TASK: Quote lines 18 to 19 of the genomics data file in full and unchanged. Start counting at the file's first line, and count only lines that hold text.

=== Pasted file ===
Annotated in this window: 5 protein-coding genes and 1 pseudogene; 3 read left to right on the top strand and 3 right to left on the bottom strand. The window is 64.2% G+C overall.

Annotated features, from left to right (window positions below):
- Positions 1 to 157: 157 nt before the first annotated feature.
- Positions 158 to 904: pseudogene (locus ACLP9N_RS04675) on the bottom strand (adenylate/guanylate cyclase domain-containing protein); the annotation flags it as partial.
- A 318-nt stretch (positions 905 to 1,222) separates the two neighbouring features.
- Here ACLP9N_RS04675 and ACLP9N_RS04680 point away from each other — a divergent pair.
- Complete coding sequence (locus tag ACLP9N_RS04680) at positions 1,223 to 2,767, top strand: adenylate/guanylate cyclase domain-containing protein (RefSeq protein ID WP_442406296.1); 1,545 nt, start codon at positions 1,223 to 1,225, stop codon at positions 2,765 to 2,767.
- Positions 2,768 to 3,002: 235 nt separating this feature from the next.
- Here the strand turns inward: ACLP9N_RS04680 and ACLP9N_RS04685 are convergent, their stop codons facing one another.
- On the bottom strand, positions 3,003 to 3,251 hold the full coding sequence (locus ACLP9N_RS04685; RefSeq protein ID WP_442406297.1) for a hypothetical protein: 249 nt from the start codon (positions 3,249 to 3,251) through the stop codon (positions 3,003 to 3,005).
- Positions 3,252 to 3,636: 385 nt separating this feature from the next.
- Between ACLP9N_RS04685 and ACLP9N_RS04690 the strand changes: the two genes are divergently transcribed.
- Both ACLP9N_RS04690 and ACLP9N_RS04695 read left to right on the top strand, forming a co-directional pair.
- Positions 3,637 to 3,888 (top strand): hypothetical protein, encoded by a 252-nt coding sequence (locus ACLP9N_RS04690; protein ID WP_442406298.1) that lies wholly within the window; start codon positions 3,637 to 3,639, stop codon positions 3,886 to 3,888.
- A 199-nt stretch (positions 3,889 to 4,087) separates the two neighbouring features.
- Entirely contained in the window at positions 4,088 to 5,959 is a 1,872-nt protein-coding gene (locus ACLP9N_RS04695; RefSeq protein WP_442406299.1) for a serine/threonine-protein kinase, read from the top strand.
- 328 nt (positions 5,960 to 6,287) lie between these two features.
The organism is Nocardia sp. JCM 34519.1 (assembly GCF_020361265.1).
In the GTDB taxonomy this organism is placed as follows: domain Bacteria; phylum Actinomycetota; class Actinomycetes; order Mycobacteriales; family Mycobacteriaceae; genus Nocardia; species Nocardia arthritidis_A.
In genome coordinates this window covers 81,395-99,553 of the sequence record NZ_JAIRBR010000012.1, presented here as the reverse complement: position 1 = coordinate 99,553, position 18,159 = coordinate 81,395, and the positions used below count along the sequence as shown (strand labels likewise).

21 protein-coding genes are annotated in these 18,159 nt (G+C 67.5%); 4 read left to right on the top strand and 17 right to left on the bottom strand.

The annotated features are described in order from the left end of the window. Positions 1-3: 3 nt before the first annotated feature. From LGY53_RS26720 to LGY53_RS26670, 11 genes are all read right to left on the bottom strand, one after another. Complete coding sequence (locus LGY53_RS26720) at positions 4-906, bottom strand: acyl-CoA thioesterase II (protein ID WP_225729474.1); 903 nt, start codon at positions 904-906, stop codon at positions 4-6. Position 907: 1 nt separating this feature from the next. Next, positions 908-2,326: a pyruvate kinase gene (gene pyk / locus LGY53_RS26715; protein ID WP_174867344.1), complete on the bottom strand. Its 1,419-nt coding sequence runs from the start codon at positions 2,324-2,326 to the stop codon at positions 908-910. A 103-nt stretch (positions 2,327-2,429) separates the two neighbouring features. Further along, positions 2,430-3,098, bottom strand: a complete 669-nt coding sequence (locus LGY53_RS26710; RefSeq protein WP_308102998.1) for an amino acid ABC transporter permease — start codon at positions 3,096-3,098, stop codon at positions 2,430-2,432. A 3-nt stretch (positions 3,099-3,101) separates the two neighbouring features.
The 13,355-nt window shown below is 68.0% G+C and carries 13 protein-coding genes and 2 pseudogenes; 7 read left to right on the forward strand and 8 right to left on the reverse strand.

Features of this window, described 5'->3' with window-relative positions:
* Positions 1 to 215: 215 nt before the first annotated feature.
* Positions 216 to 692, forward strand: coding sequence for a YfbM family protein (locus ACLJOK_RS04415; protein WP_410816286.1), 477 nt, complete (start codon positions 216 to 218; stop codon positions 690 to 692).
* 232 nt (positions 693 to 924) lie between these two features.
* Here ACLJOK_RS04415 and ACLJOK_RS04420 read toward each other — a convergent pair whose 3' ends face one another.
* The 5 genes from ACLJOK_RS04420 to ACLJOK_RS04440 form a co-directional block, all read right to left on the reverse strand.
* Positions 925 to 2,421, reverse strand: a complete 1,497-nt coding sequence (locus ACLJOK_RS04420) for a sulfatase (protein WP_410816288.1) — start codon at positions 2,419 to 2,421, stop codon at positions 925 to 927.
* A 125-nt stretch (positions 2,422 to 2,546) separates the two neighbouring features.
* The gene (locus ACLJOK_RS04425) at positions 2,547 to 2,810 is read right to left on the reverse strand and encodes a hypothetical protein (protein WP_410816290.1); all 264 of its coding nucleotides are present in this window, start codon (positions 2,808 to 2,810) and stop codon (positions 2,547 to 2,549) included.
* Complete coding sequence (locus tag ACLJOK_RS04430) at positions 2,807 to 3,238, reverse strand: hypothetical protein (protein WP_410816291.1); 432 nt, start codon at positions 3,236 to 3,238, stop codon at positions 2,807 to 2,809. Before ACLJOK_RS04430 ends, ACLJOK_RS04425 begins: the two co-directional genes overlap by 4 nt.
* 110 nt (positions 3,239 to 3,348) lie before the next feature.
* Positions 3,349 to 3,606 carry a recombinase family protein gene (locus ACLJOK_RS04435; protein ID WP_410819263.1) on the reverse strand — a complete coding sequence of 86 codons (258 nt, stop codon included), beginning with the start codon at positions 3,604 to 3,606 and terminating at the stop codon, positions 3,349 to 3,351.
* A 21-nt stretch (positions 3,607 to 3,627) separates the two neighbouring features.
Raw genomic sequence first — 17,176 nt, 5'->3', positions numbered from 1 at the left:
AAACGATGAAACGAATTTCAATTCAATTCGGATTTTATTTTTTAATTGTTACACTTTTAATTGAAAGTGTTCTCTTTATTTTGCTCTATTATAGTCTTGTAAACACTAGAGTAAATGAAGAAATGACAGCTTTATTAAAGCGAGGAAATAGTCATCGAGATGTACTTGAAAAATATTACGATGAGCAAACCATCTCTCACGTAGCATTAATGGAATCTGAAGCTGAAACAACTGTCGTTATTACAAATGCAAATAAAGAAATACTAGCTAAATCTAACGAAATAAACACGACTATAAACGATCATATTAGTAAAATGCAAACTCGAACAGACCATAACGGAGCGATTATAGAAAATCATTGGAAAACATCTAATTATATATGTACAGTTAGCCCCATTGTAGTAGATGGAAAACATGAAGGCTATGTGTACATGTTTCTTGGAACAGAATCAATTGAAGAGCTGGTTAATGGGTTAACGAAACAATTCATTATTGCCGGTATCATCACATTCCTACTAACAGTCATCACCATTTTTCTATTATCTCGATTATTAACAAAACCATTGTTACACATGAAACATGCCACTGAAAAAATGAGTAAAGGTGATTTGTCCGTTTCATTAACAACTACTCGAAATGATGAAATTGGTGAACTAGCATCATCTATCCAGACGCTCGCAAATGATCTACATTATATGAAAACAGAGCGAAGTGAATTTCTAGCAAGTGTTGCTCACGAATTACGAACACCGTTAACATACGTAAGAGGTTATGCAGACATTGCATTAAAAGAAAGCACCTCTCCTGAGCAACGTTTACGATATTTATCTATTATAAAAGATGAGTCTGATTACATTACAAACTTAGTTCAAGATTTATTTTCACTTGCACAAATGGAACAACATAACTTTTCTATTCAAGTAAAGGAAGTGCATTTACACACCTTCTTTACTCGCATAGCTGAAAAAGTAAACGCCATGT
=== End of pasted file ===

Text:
The organism is Nocardia sp. JCM 34519.1 (assembly GCF_020361265.1).
In the GTDB taxonomy this organism is placed as follows: domain Bacteria; phylum Actinomycetota; class Actinomycetes; order Mycobacteriales; family Mycobacteriaceae; genus Nocardia; species Nocardia arthritidis_A.